Bartolucci announced in March 2004 that he would end the previous government's efforts to privatize the Ontario Northland Transportation Commission.[30] He also called for the Northern Ontario Heritage Fund to re-focus its attention on job creation, with support from the private sector.[31] The North Bay Chamber of Commerce and the union representing Ontario Northland Transportation Commission workers demanded the resignation or retirement of Bartolucci, claiming a negative impact on the economy of northern Ontario.[32]

In June 2005, Bartolucci announced a twelve-year project for the expansion of Highway 69.[33] In March 2006 he brought forward a new provincial mining strategy.[34] The journal Mineweb called the plan a way to promote long-term sustainability and global competitiveness.[35]

Bartolucci presided over the opening of Ontario's first diamond mine in June 2006, and spoke of "limitless" potential for growth in the field.[36] The McGuinty government later proposed a new tax on diamond mining. After criticism by groups such as DeBeers Canada, Bartolucci modified the tax to include deductions for new mining construction, and for expenditures made through agreements with aboriginal communities.[37]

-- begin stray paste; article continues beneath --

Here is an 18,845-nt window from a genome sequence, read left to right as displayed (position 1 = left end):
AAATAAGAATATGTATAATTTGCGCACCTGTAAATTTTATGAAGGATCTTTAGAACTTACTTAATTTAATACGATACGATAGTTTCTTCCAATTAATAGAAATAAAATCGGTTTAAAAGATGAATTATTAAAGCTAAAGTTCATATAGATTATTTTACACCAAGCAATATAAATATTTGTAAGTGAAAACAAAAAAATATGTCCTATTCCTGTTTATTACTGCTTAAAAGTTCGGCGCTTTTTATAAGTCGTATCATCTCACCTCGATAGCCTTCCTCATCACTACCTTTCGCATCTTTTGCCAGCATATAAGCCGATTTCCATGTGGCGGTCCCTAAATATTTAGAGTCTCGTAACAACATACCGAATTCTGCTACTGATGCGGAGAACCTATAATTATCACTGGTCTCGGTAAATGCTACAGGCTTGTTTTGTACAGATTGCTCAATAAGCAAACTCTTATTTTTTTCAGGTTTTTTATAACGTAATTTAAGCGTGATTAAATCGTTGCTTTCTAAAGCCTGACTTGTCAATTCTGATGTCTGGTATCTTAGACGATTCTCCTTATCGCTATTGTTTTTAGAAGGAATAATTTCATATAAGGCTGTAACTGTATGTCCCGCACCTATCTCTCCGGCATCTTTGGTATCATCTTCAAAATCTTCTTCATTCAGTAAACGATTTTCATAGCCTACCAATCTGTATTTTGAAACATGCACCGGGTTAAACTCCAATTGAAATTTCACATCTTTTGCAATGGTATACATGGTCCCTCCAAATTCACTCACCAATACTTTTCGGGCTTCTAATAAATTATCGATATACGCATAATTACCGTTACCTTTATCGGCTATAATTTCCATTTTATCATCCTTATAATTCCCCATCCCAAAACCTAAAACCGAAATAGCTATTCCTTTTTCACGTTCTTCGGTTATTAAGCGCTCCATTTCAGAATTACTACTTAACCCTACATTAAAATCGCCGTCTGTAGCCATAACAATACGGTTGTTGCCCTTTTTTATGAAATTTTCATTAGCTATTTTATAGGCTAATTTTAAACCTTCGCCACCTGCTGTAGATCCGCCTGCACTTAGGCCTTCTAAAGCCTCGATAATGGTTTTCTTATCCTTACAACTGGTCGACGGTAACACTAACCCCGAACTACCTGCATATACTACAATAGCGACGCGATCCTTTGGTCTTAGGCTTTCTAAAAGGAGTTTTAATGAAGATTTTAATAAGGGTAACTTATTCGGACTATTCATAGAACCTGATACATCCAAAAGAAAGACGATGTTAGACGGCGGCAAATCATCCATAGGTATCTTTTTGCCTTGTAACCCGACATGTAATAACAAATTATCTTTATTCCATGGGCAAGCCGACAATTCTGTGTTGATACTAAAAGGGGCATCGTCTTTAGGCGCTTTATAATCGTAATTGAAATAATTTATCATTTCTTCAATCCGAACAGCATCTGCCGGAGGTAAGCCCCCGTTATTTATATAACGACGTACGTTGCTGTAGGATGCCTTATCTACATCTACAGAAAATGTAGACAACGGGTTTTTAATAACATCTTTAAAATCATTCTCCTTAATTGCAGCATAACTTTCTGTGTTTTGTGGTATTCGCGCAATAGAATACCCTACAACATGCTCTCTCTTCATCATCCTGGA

Bartolucci criticized the federal government of Stephen Harper in April 2006, arguing that its proposed settlement of a softwood lumber dispute with the United States would amount to "selling out Ontario".[38]

In August 2006, Justice Patrick Smith of the Ontario Superior Court issued a ruling against the mining exploration company Platinex Inc. in its ongoing battle with the remote Kitchenuhmaykoosib Inninuwug aboriginal community. Platinex was ordered not to work at the site for five months, and was ordered to participate in a consultation process involving the province. Bartolucci argued that this decision would not "impact the legitimacy of other mining claims in Ontario". Others disputed his interpretation.[39]

In mid-2007, the Ardoch Algonquin and Shabot Obaadjiwan First Nations began a protest against proposed uranium mining in the Sharbot Lake area. The protesters, who were supported by several members of the local non-aboriginal community, noted that they had not been consulted by the province before the company Frontenac Ventures began prospecting in the area. A spokesperson for Bartolucci's office confirmed that the province had a legal obligation to consult with First Nations communities before allowing exploration, and said that the province was attempting to "establish better processes" in dealing with such matters.[40]

Minister of Community Safety and Correctional Services[edit]